Teen and child suicide is a serious topic in the United States and a major cause of death among our youth. The Centers for Disease Prevention and Control reports that:

-For children ages 10 to 24, suicide is the third highest cause of death

-In one study of children in grades 9 to 12, in the past year before the survey was given, 16% had reported seriously considering suicide, 13% reported creating a plan to create suicide, and 8% had actually tried to commit suicide

-Some ethnic groups are more affected than others: Native Americans have the highest suicide rates of any ethnic group, with Hispanics also experiencing a higher than average risk of suicide

-Risk factors for youth suicide include depression or history of mental illness, stressful life event or loss, alcohol drug abuse, and family history of suicide, among other risk factors (1).

 

Fortunately, there are some things you can do as a parent to lessen your child’s risk of suicide. One of these things may include holding more family meals (2). Family meals give you a chance to stay close and connected to your children and help them feel supported and trusted by you.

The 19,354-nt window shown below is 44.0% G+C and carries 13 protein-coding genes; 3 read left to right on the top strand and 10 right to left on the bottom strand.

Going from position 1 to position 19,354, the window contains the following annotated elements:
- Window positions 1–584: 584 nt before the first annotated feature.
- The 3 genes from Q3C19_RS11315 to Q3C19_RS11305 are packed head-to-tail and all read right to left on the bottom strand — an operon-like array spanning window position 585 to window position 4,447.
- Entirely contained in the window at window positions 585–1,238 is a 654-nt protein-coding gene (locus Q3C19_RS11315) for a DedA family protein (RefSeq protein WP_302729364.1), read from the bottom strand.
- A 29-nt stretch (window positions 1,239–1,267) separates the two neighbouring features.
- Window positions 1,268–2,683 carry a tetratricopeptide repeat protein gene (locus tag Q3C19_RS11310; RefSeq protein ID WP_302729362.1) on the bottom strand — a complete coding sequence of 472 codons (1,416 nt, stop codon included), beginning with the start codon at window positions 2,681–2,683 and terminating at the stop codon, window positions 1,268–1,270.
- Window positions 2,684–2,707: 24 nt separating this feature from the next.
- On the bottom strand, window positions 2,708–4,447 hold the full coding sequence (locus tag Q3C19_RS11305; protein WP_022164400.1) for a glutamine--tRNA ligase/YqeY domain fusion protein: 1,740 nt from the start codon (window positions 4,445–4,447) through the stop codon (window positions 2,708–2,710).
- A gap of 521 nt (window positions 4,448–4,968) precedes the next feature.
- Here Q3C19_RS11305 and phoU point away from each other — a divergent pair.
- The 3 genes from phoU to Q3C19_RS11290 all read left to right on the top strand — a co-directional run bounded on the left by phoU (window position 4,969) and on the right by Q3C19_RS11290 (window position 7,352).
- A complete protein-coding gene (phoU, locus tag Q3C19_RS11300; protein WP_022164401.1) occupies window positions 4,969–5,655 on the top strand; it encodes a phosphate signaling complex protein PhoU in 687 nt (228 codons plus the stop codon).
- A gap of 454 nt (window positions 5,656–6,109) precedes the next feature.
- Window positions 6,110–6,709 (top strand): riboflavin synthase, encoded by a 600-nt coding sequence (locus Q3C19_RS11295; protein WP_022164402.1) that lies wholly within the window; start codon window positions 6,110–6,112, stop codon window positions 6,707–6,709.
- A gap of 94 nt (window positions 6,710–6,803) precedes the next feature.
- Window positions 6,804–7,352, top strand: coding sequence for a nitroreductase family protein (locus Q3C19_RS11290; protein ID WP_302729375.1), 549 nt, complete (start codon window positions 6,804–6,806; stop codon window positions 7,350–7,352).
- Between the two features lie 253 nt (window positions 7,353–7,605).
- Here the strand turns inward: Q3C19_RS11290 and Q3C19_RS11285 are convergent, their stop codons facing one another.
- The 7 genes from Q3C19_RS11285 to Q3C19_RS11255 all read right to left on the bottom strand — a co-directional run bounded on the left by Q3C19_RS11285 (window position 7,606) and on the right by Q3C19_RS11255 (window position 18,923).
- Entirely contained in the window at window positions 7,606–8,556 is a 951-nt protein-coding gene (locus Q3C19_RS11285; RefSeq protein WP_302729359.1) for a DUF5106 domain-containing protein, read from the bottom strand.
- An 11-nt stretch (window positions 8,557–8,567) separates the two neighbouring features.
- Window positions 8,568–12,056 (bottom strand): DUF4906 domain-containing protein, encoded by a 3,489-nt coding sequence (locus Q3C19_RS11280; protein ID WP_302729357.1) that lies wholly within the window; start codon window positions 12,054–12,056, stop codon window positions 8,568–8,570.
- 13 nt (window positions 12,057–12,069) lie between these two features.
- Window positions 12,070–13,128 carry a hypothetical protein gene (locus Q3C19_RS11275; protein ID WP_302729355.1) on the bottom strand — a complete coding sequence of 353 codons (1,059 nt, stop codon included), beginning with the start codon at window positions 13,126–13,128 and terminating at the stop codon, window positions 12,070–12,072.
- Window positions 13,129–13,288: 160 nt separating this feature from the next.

In fact, a study conducted by Utah county’s own health department in February of this year found that among Utah students, those who ate five or more meals every week were half as likely to have considered suicide in the past year (3).

Talk with your children and find out what’s going on in their lives. Family meals are a great time to do that, and you may be making of a difference in your children’s lives than your realize. Also, head over to Utah county’s report on youth suicide for more information about youth suicide in Utah–it’s important to stay informed and find out what you can do to help the youth in your life: http://health.utah.gov/opha/publications/hsu/1502_Suicide.pdf

 

Sources:

  1. Centers for Disease Prevention and Control. (2015). Suicide Prevention. Injury Prevention and Control: Division of Violence and Prevention. Retrieved from: http://www.cdc.gov/violenceprevention/pub/youth_suicide.html
  2. Fulkerson, J. A., Story, M., Mellin, A., Leffert, N., Neumark-Sztainer, D., & French, S. A. (2006). Family dinner meal frequency and adolescent development: Relationships with developmental assets and high-risk behaviors.Journal of Adolescent Health, 39(3), 337-345.
  3. Utah Department of Health. (2015). Utah Health Status Update: Risk and Protective Factors for Youth Suicide. Retrieved from: http://health.utah.gov/opha/publications/hsu/1502_Suicide.pdf